Today I did the Fight For Air Climb, a big fundraiser for the Austin chapter of the American Lung Association, and a race up the Frost Bank Tower, one of the tallest buildings in Austin. I've wanted to do one of these for a while, but this is the first time I actually did. I did very little training specifically for this event, so fifth overall in a time of 4:01 is a pretty good result in my book.
I wanted to do this race last year, but it conflicted with something else I was doing. This year I was free, and my company was a sponsor, and a co-worker works with the ALA, so I jumped on it this year. In addition to just plain wanting to climb up a tall building, my grandfather suffered from emphysema, so I'm glad the event benefits lung health.
Other than my everyday activity of running up the stairs to my 5th-floor office, the only specific training I did for this event was to climb the stairs up Mount Bonnell last Saturday. There was a group of people also training for the climb there, but they were doing additional exercises at the top and bottom, "boot camp" style. I wound up doing two or three times the vertical distance of the tower after going up and down 15 times. I figured with the building's stairs being more regular, and not having to climb back down, I would have no problem making it to the top on race day. Once we were all done for the day, I chatted with a couple of nice folks planning to do the race.
I woke up much earlier this morning that necessary, as is usually the case. I was parked and more or less ready to go by 7:15, and had to wait around until the 9am start time. Six of my co-workers, plus two of their daughters, made up our team. I don't get much chance to chat with them normally, so it wasn't bad passing the time. At 8:30 they started the "opening ceremony" and as soon as that was done, a big mass of people queued up to start. I thought there would be at least some gap between people at the start, but it was just a steady stream, and the people who started right before me did not look like they would be going nearly as fast as I was planning to. I paused when I got to the timing mat, hoping to let people go a little, but I was encouraged to get started.
I closed the ~5 second gap between me and the person in front of me in about 6 steps, and that's when I started fighting through traffic. It was very frustrating, as many people didn't seem to consider that others would want to pass, and some, much slower than I, were passing people going even slower than them. It was extremely frustrating, and I was following behind a woman similarly frustrated trying to run. Somewhere around the 10th floor we passed the largest mass of people, and I took off, leaving that woman behind. I must have sprinted at least 5 floors without even being conscious of anything but stairs, because when I finally slowed down a little to keep my heart from exploding, I was already on the 16th floor, over halfway. I had another burst, and I think the next floor number I remember noticing was 22, 2/3 of the way. I had to slow down a little from there. I was still going two stairs at a time for the most part, but not as fast. Pretty much the only "traffic"/obstacles I ran into from there were boy scouts who were going up the left side of the stairs, unlike everyone else I was passing. I was having my own fight for air by the 25th floor, as my heart rate had spiked to about 180 bpm. I kept moving at a reasonable pace, and was actually a little surprised when I saw my watch was reading 3:20. I slowed a little for a couple flights of stairs, and then at the 29th floor, I gave it all I had left. I crossed the finish line on the 31st floor to little fanfare, completely breathless. I started to catch my breath as I made my way down the hall, in a bit of a daze, to the elevators. There were other people waiting at the top for their friends, but I jumped straight into a waiting elevator. I barely was conscious of my surroundings, but it didn't seem like there was really anything to do up there.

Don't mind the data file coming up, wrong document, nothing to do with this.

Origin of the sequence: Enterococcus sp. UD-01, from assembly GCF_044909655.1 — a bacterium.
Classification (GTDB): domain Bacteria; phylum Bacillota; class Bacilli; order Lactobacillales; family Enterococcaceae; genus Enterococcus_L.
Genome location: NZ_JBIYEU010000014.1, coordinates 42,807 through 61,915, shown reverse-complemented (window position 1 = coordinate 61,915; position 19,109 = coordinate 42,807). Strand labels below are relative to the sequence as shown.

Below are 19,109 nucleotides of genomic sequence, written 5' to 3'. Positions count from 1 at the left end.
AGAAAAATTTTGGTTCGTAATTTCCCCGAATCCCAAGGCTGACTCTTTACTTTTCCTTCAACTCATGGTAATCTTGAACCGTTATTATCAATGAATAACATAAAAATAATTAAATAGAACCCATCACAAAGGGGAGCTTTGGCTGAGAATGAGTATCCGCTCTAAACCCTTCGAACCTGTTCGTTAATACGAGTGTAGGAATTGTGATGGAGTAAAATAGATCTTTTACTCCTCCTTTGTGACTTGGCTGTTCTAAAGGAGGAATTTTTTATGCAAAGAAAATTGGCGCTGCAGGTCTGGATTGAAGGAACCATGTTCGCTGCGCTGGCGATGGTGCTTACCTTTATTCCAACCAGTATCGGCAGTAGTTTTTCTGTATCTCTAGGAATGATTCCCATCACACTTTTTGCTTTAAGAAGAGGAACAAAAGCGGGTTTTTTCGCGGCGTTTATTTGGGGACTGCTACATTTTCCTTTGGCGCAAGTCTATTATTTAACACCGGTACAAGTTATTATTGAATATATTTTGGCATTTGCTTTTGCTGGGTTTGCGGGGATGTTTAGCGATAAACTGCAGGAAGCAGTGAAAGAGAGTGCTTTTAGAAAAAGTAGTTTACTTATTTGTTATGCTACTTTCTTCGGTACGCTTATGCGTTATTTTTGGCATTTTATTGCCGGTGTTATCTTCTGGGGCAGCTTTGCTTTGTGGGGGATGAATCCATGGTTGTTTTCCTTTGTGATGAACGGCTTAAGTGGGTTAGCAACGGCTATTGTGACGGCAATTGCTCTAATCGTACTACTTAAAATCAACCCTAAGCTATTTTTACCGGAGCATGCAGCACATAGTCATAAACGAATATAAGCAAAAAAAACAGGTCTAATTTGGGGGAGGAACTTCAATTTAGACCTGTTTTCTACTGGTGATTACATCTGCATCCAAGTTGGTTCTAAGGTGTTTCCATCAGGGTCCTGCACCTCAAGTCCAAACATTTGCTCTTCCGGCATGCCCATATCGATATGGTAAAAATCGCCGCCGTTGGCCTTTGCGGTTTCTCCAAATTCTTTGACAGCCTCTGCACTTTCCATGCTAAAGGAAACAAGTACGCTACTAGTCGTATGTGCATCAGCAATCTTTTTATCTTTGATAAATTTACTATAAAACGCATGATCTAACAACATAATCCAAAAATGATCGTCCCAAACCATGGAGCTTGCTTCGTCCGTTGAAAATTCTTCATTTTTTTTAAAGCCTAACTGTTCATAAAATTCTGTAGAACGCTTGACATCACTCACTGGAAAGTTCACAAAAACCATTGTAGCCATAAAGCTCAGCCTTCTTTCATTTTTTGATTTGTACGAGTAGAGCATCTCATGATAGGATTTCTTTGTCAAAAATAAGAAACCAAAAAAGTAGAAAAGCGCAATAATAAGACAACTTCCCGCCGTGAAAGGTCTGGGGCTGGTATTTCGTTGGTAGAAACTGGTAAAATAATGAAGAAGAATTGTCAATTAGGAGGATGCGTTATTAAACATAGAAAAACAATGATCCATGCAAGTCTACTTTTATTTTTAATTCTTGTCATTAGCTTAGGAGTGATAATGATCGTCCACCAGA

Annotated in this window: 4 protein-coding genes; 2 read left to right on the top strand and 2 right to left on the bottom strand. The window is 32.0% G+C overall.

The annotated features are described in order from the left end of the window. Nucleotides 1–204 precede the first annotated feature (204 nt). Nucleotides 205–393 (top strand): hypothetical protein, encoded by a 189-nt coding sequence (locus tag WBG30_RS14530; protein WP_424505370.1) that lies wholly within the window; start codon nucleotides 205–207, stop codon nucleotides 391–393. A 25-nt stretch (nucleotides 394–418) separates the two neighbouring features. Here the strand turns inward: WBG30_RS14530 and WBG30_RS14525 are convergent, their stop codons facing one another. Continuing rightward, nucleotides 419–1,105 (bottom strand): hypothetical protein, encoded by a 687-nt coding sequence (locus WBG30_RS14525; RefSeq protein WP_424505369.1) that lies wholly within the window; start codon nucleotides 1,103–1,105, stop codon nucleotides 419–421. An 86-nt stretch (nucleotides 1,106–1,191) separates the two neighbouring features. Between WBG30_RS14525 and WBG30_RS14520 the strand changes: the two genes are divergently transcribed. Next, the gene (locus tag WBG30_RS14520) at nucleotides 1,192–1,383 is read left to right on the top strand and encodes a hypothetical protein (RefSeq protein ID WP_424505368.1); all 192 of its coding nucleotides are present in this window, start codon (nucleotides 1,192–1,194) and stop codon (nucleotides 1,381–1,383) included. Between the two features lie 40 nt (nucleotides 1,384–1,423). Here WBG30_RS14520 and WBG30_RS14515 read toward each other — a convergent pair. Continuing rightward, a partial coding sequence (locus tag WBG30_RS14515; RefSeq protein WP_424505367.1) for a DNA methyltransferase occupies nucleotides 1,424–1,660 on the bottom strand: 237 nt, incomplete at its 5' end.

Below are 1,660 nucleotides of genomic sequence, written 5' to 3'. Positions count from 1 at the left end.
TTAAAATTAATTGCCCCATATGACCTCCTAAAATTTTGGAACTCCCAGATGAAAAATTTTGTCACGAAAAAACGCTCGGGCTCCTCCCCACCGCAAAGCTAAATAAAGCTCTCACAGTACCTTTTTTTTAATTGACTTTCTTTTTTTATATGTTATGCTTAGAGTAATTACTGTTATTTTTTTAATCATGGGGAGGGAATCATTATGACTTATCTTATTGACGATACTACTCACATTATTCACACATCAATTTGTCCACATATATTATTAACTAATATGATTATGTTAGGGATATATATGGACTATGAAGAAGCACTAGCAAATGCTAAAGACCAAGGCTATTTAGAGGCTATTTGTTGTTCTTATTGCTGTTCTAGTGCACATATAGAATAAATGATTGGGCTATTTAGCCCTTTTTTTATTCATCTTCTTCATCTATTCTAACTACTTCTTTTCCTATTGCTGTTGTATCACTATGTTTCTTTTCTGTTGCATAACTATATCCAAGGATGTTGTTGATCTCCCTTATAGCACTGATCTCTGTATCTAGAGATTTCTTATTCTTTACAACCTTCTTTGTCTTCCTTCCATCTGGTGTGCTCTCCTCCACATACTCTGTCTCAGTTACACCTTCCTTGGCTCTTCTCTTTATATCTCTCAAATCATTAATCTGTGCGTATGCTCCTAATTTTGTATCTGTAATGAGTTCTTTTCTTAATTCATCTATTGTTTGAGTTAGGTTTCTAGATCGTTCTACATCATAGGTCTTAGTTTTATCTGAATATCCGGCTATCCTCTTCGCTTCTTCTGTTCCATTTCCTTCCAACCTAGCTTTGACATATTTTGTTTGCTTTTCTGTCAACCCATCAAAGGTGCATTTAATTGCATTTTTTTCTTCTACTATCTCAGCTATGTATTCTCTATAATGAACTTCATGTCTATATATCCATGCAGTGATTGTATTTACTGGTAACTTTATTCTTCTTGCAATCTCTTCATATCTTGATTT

When the first results were posted, I was second, and my team (based on the top 3 finishers) was first. I decided to stick around in case I won an award. As more results came in after the waves that were going every half hour, I was still pretty high on the leader board. In the end, both myself and my team were shown as being fourth. The awards finally started at noon. When it got to my age group, I was a little disappointed to get second. The results sheets had indicated that they were awarding first, second, and third overall, so I would been off the podium, but would have won my age group. What they wound up doing was just awarding the overall winner, and everybody else was competing for age group. It wasn't too bad, really, I did get my picture taken with Miss Austin and Miss Teen Deer Park.
While 9am sounded like a better start time than, say, 11 beforehand, in the end a later start would have been preferable for me. For one thing, they figured out there should be gaps between starters some time after 9, plus it would have left less time to wait around after finishing to get my award. After I finished, I was kind of complaining about the traffic to the timing guy, whom I know a little bit from other events. He offered to zero out my time and give me a second run, but I was pretty sure at that point I didn't have enough left in my legs to do any better.
So, in summary: good event, good cause, I look forward to next year.